(Bert) Crossing the Southern Alps of New Zealand is a lot like driving through Denali National Park in Alaska. Sweeping, majestic views of raw, polychromatic mountains separated by broad valleys, flattened by braided streams, greet us at each curve of the narrow highway winding up to Arthur’s Pass. We stop at Lake Lyndon, small enough to see the opposite shore, but wide enough to require a spotting scope to see the nesting Southern Crested Grebe, one of only about 250 in New Zealand. Jim points out a couple of Double-banded Dotterels on the gravelly shore near us and Ralph highlights a Pied Oystercatcher sitting on two eggs in a nest that is simply a depression in sand in the midst of a grassy field. A Paradise Shelduck gathers her eight chicks, a flock of New Zealand Scaup floats on the lake and a Skylark appears to defy gravity as it remains suspended with spread wings high above us for many minutes. Shari and I stop at Lake Peterson where I see a second Crested Grebe, this one diving in the middle of the lake. I photograph a duck with chicks and the hen displays a green speculum–like a Gray Duck–in some photos and a blue one–like a Mallard–in others, depending on the angle of view. The dark bill supports Gray Duck, though these two species have interbred so much I am not sure what its genes are.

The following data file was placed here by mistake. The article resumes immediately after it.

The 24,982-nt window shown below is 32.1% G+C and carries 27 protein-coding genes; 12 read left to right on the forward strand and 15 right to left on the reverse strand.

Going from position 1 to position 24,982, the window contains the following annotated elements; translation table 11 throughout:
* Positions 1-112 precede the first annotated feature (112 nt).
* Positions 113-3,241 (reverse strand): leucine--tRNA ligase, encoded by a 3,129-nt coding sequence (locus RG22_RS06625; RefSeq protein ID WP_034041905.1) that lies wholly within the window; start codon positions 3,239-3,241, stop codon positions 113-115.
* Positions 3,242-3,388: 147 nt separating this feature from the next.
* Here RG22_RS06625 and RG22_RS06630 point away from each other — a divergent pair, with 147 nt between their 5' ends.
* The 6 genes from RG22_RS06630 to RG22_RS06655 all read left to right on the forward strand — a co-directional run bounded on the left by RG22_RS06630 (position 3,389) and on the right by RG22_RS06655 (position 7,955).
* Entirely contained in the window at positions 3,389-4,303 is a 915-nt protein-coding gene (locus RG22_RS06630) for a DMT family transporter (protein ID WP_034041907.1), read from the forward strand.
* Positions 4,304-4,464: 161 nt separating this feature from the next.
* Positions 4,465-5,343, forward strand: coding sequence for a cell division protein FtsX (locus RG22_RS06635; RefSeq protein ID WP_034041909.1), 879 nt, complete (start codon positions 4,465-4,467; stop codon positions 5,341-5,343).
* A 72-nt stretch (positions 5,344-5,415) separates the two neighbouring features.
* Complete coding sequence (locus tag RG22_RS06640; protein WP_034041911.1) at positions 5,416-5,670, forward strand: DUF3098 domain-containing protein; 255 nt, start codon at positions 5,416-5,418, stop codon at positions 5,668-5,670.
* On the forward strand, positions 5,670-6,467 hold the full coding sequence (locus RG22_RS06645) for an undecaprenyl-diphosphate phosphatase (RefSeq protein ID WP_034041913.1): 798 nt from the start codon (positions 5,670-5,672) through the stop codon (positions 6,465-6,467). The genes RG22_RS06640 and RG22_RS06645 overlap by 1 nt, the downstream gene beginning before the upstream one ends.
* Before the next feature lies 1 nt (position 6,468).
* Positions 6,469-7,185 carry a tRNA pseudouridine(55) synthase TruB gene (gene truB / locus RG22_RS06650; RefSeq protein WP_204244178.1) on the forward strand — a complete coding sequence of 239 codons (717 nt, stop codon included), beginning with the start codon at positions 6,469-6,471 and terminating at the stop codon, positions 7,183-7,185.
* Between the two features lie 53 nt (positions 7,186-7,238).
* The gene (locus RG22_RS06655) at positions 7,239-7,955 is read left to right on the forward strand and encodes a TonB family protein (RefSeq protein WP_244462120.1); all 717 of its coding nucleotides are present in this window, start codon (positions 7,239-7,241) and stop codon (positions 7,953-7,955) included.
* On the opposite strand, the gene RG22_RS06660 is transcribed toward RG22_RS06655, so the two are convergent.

We pass beside another braided stream valley and when I stop for a photo I notice terns in flight. They get close enough for me to see their bright red-orange bills and a black cap that extends to the base of the bill. They are Black-fronted Terns, a new species for me.